So we forged ahead, not always learning the lessons from those whose experience and wisdom could accelerate both our development and the liberational project to which we and they were committed. Even after reading Fanon, we again did not give enough weight to his counsel that “We must rid ourselves of the habit, now that we are in the thick of the fight, of minimizing the actions of our parents.” For “They fought as well as they could with the arms they possessed then.” And, of course, it is their struggles which brought us to this point. Moreover, it was our task not to deny their achievement, but to learn from it, build on it and take things further, as they did in their times. And now in sober reflection on our history, we hope and believe we did.
Fanon had also taught us not to confuse spontaneous revolt with revolutionary struggle and that we must have a long view of history and the future, and at every step and stage be concerned with sustainability, with the capacity to be resilient, resourceful and undefeatable. For given the asymmetrical balance of forces and power and the guerilla nature of the struggle we wage, a priority aim is not to defeat the enemy-oppressor in one brief or major battle, but to avoid being defeated ourselves and to seize every opportunity to advance the struggle. Indeed, every day we stay alive and remain in resistance, it is a defeat of the oppressor’s evil intentions to defeat and destroy us. Every day, we are not dispirited or diverted, or divided by smaller identities that defend themselves rather than our people as a whole, we are not defeated, but have turned the evil intentions of the oppressor into ashes in his mouth and agony in his mind.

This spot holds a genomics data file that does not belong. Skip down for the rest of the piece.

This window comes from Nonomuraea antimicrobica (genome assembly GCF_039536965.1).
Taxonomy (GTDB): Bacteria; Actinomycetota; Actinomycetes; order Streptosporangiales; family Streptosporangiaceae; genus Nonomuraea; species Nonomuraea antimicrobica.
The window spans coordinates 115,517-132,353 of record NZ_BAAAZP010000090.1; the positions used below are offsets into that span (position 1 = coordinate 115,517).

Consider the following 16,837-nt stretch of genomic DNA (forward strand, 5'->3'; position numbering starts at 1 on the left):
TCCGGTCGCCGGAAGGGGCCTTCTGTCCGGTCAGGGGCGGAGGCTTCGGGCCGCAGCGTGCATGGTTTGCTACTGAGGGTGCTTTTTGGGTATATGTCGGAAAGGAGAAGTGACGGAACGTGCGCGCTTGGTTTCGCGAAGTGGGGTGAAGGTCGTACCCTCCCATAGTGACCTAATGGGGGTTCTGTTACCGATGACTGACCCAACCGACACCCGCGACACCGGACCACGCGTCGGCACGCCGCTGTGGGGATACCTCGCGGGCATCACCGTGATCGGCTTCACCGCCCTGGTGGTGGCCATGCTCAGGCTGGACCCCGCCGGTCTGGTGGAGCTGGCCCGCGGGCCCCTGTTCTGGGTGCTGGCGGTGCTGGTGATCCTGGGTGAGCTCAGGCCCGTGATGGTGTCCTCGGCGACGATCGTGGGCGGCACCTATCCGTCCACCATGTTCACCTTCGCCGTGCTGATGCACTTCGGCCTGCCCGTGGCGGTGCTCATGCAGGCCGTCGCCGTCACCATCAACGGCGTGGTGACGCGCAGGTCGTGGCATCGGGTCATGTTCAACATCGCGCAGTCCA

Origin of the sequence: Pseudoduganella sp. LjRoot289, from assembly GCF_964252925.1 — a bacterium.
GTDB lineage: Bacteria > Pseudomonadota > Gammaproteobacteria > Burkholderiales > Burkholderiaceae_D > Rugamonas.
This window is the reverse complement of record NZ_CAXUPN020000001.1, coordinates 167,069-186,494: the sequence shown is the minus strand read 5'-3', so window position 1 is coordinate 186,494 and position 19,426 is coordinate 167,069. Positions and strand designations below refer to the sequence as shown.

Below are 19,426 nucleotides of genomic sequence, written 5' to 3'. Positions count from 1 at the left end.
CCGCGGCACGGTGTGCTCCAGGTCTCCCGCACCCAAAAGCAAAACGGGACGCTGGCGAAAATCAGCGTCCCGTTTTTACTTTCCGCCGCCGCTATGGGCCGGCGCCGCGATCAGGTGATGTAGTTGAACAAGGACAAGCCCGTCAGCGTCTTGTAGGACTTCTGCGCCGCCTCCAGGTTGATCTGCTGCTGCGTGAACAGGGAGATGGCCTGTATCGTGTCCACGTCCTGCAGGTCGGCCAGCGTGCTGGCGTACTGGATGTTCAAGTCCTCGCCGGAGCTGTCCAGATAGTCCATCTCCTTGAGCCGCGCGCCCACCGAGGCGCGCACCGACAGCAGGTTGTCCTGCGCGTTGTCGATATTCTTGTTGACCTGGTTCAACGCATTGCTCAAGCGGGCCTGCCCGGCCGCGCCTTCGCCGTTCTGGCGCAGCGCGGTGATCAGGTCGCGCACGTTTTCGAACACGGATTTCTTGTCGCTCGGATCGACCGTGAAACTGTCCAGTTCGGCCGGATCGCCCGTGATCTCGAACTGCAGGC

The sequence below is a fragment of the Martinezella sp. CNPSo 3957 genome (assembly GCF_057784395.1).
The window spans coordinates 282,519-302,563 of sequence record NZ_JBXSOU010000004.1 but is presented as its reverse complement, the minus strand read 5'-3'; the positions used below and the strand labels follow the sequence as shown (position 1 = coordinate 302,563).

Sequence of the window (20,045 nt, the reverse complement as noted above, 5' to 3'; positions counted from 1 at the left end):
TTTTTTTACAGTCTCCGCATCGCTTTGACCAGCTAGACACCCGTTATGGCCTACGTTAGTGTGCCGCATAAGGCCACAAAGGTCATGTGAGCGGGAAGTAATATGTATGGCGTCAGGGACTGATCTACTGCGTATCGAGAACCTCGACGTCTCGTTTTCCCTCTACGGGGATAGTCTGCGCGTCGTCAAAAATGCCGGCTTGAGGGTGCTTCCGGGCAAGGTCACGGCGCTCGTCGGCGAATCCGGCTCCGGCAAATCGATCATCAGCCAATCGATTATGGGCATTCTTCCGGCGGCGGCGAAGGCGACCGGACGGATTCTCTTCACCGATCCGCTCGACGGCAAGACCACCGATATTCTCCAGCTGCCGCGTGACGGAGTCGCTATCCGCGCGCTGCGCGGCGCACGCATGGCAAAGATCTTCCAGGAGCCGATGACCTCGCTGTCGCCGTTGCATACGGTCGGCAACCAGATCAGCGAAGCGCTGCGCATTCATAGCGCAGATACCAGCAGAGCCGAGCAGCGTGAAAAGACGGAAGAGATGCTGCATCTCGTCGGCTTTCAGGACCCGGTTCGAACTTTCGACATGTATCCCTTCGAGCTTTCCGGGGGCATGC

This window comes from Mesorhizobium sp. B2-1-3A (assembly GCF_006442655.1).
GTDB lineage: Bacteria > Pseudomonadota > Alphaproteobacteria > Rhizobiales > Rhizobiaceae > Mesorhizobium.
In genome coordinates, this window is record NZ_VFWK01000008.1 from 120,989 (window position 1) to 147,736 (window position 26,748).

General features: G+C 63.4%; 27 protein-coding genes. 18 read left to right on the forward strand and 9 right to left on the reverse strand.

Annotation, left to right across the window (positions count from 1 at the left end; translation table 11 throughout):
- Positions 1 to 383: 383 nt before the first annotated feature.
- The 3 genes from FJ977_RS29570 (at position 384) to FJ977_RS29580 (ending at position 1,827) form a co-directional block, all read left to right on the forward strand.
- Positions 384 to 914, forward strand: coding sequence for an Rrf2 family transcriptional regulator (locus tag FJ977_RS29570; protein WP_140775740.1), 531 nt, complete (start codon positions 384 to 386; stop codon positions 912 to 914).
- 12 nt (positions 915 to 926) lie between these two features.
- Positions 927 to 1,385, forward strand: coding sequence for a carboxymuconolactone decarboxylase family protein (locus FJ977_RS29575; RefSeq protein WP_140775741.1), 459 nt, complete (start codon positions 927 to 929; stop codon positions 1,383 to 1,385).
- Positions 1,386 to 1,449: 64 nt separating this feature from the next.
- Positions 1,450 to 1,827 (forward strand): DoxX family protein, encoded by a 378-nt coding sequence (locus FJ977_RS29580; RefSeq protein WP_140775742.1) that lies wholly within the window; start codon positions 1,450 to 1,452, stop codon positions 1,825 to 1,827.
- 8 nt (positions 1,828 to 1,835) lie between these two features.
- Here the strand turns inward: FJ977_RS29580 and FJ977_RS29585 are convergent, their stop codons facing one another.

Relevant here also are Fanon’s lessons on the strength and weakness of spontaneity which mark every spontaneous revolt—from those on the plantation to those in our occupied communities, from the killing fields of the Holocaust of enslavement to the battlefields we call Ferguson, Flint, Baltimore and Baton Rouge. It is also a special lesson from Watts and all the other revolts since the 60s, i.e., the need to quickly find ways to sustain the struggle, to keep the fire burning and the light bright and the people on course, on point and above all, together in revolutionary consciousness, commitment and struggle.
Thus, Fanon tells us “the success of the struggle presupposes clear objectives, a definite methodology and above all the need for the masses of people to realize the temporary dynamic character of their efforts.” Here Fanon means that the masses, righteously angry and courageously confrontational in the streets, must move quickly to build an organized Movement which includes all, coordinates and directs efforts and provides the people with a unified leadership, position and program to take the struggle down the long, difficult, demanding and dangerous road, leading to real, radical and revolutionary change.
Fanon tells and teaches us, then, “You can hold out for three days—maybe even for three months—on the strength of the righteous resentment held by the masses, but you will not win a national war; you will not overthrow the terrible machine of the enemy; and you won’t transform human beings, if you forget to raise the consciousness of those in struggle. (For) Neither stubborn courage nor beautiful slogans are enough.” These are reflections not only from over a half century of work, service, struggle and institution-building of our organization Us, but also from a history, culture and people of righteous and relentless struggle, dedicated to radical transformation of society and the world, as well as ourselves—and always, as our ancestors taught us, to bringing and sustaining Good in the world.
Dr. Maulana Karenga, Professor and Chair of Africana Studies, California State University-Long Beach; Executive Director, African American Cultural Center (Us); Creator of Kwanzaa; and author of Kwanzaa: A Celebration of Family, Community and Culture and Essays on Struggle: Position and Analysis, www.AfricanAmericanCulturalCenter-LA.org; www.OfficialKwanzaaWebsite.org; www.MaulanaKarenga.org.